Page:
Can Autonomous Vehicles Be Safe and Trustworthy? Effects of Appearance and Autonomy of Unmanned Driving Systems

Research output: Journal Publications and Reviews (RGC: 21, 22, 62)21_Publication in refereed journalpeer-review

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Author(s)

Detail(s)

Original languageEnglish
Pages (from-to)682-691
Journal / PublicationInternational Journal of Human-Computer Interaction
Volume31
Issue number10
Publication statusPublished - 3 Oct 2015
Externally publishedYes

Abstract

Although autonomous vehicles are increasingly becoming a reality, eliminating human intervention from driving may imply significant safety and trust-related concerns. To address this issue from a psychological perspective, this study applies layers of anthropomorphic cues to an artificial driving agent and explicates the process in which these cues promote positive evaluations and perceptions of an unmanned driving system. In a between-subjects factorial experiment (N = 89) consisting of three unmanned driving scenarios, participants interacted with an artificial driving agent with different levels of anthropomorphic cues induced by the variations in appearance (human-like vs. gadget-like) and autonomy (high vs. low) of the agent. The results indicated that human-like appearance and high autonomy were more effective in eliciting positive perceptions of the agent. In addition, a mediation analysis revealed that the greater level of anthropomorphism induced by human-like appearance and high autonomy in the agent evoked the feelings of social presence, which in turn positively affected the perceived intelligence and safety of and trust in the agent, suggesting that the extent to which users perceive the driving agent as intelligent, safe, and trustworthy is largely determined by the feelings of social presence experienced during their interaction.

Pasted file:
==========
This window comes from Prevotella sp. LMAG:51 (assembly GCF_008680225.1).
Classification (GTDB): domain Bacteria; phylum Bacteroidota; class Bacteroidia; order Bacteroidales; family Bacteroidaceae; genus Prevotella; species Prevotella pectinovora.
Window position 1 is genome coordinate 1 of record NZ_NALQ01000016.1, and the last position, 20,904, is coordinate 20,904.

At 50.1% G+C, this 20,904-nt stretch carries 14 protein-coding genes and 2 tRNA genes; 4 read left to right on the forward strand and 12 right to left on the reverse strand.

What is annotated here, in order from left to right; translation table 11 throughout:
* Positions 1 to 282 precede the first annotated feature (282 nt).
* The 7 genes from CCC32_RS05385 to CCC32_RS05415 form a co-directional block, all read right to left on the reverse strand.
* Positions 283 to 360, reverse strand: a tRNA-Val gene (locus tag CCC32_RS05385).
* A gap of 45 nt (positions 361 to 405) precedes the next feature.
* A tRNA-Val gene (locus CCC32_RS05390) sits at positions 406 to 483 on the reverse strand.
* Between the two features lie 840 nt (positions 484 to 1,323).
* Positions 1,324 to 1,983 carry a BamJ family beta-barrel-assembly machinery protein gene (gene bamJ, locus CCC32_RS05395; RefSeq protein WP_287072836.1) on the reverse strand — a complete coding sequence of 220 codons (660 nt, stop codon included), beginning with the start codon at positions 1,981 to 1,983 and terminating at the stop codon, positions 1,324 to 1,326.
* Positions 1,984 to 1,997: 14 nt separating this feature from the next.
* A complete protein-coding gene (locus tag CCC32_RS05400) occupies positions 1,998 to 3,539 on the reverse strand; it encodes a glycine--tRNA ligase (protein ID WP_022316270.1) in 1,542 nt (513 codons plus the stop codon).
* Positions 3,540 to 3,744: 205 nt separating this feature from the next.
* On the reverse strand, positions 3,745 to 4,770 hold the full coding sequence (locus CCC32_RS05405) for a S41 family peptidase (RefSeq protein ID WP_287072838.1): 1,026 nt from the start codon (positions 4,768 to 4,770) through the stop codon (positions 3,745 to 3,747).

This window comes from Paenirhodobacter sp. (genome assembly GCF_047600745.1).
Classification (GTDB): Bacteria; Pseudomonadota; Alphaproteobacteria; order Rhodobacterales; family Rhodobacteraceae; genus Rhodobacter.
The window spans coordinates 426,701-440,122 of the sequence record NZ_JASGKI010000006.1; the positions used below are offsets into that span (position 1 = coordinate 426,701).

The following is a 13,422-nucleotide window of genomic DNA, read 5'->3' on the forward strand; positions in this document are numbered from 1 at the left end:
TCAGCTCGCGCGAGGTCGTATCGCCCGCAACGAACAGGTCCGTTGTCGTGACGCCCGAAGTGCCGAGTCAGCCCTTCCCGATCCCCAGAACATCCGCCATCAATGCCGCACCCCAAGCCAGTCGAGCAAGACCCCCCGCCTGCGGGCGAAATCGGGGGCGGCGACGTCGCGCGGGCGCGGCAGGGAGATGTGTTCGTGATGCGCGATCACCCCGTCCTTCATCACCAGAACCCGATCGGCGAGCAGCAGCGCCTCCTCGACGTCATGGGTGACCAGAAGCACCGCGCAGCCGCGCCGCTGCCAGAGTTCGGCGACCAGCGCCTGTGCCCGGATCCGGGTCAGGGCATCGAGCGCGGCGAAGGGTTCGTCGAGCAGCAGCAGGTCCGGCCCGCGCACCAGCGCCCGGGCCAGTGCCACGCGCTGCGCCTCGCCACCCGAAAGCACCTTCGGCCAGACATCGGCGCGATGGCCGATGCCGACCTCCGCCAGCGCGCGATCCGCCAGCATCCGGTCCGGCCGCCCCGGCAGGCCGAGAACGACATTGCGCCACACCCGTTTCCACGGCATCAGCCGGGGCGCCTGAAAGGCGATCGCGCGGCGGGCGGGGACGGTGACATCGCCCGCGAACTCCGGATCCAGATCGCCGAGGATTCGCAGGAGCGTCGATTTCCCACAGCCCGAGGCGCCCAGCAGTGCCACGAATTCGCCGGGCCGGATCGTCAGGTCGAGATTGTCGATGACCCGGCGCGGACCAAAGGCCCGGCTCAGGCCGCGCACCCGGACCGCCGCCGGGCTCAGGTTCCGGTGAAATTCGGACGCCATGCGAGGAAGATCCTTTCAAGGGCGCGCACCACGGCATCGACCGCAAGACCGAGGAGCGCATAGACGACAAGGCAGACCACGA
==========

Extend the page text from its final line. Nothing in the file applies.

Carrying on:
Citation Format(s)

Can Autonomous Vehicles Be Safe and Trustworthy? Effects of Appearance and Autonomy of Unmanned Driving Systems. / Lee, Jae-Gil; Kim, Ki Joon; Lee, Sangwon; Shin, Dong-Hee.

In: International Journal of Human-Computer Interaction, Vol. 31, No. 10, 03.10.2015, p. 682-691.

Research output: Journal Publications and Reviews (RGC: 21, 22, 62)21_Publication in refereed journalpeer-review